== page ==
The wonderful thing about writing the ALadyofLeisure.com blog is that I’ve discovered so many new places which I would never in a million years have come across otherwise, and Ynyshir – which now bills itself as a restaurant with rooms – is a perfect example. Not only is it in a remote (to me) corner of West Wales, the nearest towns being Machynlleth to the north and Aberystwyth to the south, but thanks to spending teenage years hiking around Snowdonia I tend to associate the Welsh countryside with Youth Hostels and food cooked on a camping stove.
Nothing could be further from Ynyshir, former AA Hotel of the Year Wales, named in the Good Food Guide 2017-18 as one of the best restaurants in the UK, recently awarded an unprecedented five AA rosettes and with a Michelin star to its name thanks to chef Gareth Ward.
However it wasn’t the food that stays in my memory as much as the wonderful setting and the fabulous welcome I received. Some hotels can pay lip service to the idea of customer service and treating guests well but you can’t fake genuine warmth, and Joan Reen, who owned Ynyshir Hall with her husband Rob since 1989 before her sad passing last year, was a lovely and welcoming presence.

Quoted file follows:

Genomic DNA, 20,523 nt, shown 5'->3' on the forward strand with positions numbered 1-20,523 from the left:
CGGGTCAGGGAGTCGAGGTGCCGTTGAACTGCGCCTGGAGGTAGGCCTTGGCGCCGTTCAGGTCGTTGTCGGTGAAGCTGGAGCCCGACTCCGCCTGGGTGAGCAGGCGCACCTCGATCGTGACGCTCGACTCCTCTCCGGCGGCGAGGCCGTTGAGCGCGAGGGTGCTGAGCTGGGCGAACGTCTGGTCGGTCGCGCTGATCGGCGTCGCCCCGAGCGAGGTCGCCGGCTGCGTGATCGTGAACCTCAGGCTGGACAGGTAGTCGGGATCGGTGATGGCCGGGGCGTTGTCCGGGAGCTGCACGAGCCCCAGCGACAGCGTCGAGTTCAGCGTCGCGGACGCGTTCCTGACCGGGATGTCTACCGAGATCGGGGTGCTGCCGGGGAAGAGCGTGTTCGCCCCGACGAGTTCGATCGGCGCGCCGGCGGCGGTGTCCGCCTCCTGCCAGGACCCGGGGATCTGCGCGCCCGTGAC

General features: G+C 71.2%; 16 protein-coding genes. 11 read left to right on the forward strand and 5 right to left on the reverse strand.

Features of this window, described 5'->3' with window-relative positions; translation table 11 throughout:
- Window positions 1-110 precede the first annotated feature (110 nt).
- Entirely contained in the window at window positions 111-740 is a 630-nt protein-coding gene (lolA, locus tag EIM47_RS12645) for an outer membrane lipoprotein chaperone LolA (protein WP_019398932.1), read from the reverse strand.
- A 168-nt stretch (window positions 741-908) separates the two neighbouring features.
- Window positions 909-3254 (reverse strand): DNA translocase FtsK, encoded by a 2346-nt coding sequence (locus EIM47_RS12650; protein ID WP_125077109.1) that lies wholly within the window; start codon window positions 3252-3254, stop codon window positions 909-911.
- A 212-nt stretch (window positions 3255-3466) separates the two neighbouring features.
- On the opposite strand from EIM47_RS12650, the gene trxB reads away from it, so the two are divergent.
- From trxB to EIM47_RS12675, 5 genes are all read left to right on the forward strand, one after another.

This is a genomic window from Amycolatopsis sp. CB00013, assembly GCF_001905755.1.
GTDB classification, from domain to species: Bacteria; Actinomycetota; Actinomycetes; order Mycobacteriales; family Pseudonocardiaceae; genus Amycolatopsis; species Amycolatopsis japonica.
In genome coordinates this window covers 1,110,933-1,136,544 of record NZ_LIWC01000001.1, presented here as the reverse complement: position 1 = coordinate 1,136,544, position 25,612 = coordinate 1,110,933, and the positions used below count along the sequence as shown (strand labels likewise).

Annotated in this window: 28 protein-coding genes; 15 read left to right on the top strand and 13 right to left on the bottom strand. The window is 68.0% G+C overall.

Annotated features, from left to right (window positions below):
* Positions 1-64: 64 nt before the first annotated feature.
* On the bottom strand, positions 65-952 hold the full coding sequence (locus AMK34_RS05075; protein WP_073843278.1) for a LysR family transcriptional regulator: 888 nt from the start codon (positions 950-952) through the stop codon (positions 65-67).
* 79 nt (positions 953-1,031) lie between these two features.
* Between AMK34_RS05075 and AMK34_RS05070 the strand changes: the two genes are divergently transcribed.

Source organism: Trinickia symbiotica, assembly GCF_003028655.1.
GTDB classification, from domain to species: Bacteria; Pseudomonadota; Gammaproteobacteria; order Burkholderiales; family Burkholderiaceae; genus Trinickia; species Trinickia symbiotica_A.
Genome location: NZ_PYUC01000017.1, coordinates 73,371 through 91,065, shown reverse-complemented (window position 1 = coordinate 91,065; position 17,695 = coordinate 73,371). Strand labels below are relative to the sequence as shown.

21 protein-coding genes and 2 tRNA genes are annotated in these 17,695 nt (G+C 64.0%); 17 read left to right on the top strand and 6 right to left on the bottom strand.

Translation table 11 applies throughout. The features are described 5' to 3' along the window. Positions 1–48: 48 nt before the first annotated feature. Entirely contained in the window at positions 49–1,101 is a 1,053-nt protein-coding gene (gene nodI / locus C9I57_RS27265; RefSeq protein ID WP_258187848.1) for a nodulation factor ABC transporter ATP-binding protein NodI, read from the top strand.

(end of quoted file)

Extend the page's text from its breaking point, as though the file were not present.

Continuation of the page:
The part of London between Portland Place and Goodge Street has historically been a bit of a culinary no-man’s land, with little to tempt you to eat in the estate-agent-christened ‘Noho’ unless you actually worked in the area.
However over recent years the local pubs and cafes have been smartening up, the Riding House Cafe and 48 Newman Street Tavern have opened and now there is a development so new that the postcode doesn’t even yield a map when typed into Google.
Percy & Founders, the new all-day bar and restaurant built on the site of the old Middlesex Hospital, has a nod to tradition in that you can actually peer through a glass wall from the restaurant into the hospital’s original chapel, perfectly preserved and soon to be open for people to have a look around.
One thing I’ve learnt from writing my ALadyofLeisure.com blog is that you never really know a hotel until you get someone to give you the Grand Tour. A typical hotel guest will see little more than the reception, their bedroom, the bar and the restaurant (some might make it to the gym) and I think they’re missing out.
Very rarely will guests see other bedrooms – they probably think that a request might appear unseemly – and they might think that asking for a tour shows they are too daft to find their own way around. But as a blogger and nosy journalist, I can heartily recommend it, and I don’t think I would now stay anywhere without asking to be shown every inch of the place – there are always hidden gems that you would never have discovered on your own.